THE hype surrounding the announcement that Australia was entering the aeronautical industry managed to drown out the many issues niggling the Turnbull government, but specifics of the project remained scarce.
Your average cynic might dismiss the news as a draft script for an episode of the ABC’s TV satire “Utopia”, which brilliantly takes the mickey out of how Canberra spins such projects. But the reality is we could eventually have our own national space agency and benefit from the billions of dollars and thousands of jobs that apparently come with it. The ACT government has already signed an MOU with SA boosting the possibility of Canberra playing a major role in the project.
A PROMOTIONAL boast on brewer BentSpoke’s website (“since opening its doors in 2014, BentSpoke has continued to move onward and upward in the Canberra beer market”) has taken on a whole new meaning.
The innovative Braddon company has scored a contract to supply its Barley Griffin pale ale for Singapore Airlines’ flights between Sydney and Melbourne.
The airline’s spokesperson, former Canberran Karl Schubert, says: “The craft beer additions are part of the airline’s ongoing dedication to a high-quality food and beverage offering, as well as supporting local produce in the destinations they fly to”.
FOR a small town that famously punches above its weight in churning out world champions, Queanbeyan is about to be exposed to a new and radical audience. David Campese, Heather McKay, Mark Webber, Ricky Stuart and thoroughbred Takeover Target make up just a minuscule list of locals who have kept the “something-in-the-water-in-Queanbeyan” phenomena alive.
But “Fardell”, a new documentary about champion Queanbeyan-born skateboarder Jack Fardell’s rise to international fame, takes the town’s sporting elixir mystique to another level. The 26-year-old Fardell, who is now based in LA, says: “I just think it’s a cool story about coming from a country town in Australia, pursuing your dreams and still having a love for home.”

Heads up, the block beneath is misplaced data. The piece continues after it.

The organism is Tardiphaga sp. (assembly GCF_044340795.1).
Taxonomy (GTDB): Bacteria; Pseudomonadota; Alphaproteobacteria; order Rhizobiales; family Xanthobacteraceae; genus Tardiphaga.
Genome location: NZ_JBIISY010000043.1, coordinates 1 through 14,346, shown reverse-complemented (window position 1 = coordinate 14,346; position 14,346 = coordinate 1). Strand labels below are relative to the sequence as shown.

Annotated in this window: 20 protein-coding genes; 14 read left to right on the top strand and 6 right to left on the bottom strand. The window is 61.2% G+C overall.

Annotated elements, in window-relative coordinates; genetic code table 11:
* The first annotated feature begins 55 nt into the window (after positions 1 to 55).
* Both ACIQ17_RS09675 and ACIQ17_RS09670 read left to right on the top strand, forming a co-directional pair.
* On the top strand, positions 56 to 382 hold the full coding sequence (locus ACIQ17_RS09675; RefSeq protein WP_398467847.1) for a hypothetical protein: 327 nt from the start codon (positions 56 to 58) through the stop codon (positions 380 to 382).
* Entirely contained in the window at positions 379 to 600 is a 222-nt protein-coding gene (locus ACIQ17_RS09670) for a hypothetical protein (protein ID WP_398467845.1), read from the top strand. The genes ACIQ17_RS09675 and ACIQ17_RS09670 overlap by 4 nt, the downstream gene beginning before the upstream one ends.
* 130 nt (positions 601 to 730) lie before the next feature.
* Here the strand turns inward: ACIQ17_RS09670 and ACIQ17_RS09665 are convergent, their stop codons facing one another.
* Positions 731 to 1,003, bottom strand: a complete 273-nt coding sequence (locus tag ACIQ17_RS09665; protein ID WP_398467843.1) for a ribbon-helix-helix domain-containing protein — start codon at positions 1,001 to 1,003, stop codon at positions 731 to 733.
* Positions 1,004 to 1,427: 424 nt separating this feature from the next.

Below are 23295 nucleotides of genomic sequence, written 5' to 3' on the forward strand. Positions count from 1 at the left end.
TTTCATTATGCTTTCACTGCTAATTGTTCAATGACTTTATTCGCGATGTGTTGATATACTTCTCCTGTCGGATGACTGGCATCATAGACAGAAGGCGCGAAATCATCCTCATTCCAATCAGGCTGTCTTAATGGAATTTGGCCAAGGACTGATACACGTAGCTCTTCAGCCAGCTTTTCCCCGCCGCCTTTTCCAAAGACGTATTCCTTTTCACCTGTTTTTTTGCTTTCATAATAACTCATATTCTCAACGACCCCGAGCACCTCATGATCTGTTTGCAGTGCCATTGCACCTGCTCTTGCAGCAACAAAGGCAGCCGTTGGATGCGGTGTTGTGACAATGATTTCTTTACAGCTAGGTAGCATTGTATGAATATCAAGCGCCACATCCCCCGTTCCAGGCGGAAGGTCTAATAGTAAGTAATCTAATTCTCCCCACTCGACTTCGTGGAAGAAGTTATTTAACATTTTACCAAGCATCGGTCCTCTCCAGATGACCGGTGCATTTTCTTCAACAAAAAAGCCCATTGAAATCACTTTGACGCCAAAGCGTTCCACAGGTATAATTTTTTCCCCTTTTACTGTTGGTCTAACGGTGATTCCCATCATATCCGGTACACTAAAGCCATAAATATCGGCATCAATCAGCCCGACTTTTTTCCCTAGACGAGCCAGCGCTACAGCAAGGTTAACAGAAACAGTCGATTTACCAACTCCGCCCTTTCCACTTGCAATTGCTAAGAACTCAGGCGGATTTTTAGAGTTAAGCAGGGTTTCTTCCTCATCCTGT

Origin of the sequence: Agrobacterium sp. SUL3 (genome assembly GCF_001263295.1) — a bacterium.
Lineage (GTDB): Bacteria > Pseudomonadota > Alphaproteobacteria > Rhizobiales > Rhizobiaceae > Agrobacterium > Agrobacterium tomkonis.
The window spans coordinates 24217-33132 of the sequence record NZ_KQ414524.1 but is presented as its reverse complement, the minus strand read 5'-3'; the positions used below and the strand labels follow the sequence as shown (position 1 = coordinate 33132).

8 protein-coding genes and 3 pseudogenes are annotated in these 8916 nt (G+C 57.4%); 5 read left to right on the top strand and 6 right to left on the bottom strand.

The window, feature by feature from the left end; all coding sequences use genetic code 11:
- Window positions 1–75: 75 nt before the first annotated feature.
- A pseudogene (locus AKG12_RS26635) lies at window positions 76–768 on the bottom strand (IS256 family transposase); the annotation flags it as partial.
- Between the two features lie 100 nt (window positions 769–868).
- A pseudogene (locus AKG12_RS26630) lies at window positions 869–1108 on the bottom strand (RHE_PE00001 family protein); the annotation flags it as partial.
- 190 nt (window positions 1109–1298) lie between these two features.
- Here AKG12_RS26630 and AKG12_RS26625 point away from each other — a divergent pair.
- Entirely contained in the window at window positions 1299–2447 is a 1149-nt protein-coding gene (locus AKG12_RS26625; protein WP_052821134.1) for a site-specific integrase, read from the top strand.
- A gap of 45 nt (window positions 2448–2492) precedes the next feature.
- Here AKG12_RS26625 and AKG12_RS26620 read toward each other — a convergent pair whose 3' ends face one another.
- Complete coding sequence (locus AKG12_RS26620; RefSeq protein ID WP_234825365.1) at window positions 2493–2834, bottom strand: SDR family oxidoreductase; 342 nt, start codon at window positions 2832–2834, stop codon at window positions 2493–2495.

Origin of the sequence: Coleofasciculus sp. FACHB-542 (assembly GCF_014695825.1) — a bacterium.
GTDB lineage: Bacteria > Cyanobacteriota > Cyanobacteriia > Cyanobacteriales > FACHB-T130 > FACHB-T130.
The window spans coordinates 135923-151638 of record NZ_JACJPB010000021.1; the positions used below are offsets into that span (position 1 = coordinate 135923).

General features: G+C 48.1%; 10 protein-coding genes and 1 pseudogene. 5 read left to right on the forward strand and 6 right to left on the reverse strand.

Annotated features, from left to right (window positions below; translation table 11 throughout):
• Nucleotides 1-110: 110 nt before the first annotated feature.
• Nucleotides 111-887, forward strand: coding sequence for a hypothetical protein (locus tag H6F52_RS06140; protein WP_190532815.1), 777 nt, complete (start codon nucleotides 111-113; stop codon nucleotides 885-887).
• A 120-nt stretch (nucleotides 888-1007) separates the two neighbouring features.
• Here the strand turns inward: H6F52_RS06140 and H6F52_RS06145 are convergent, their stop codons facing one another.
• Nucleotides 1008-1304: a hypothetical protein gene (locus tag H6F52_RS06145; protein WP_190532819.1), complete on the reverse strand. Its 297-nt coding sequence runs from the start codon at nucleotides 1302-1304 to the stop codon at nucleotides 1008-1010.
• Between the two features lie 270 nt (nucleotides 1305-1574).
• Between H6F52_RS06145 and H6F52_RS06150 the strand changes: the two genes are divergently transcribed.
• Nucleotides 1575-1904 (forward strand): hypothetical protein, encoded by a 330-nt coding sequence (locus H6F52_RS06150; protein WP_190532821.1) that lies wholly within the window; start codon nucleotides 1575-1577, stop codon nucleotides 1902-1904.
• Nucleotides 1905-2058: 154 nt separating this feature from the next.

A NEW report has revealed the CSIRO continues to grapple with low staff morale, but one former Canberra staffer says he’s moved on from his own highly publicised battle with the scientific research organisation. Banks man Jack Hoffman says he “was just another victim of abuse of power in the public service”. In 2012 the technician was sacked after being spotted at the Conder McDonalds drive-through buying a Big Mac. Problem was Hoffman was driving a CSIRO vehicle at the time and on a final warning after a series of breaches of company car use and other contentious workplace issues. Hoffman, a large man, also suffered from the hurtful tabloid headlines such stories automatically receive.
AFTER waiting 37 long, frustrating years, former Gungahlin AFL Jets president Joe Cortese was not going to miss the grand final action in Melbourne.
Cortese was in yellow and black heaven for the traditional grand final parade through Melbourne’s CBD but baulked at a scalper’s offer of $1200 for a ticket to the decider. Another Canberra Tigers fan was undeterred by the premiership premium. The 25-year-old was prepared to pay a reported $3500 for a ticket to witness “the pride of Punt Road hoist a Premiership cup”.
A CANBERRA gay and lesbian choir is mobilising voters in the SSM postal survey via a new type of social gathering. Qwire, numbering about 80 members who perform at a variety of events in the capital, recently hosted a “Call Party”. Fifty members gathered at the Cook Hall to hit the phones and “remind people it’s time to vote”. Spokesperson Jes Chandler says from between 600 and 800 calls the tally was 220 for yes, 200 unanswered and the balance in the negative.
STILL on the SSM postal survey and the Yass Valley may have become an unwilling marketing tool for the “Yes” campaign. A corny meme that reads “Be Like a NSW Town and Vote Yass” has popped up on social media in recent days.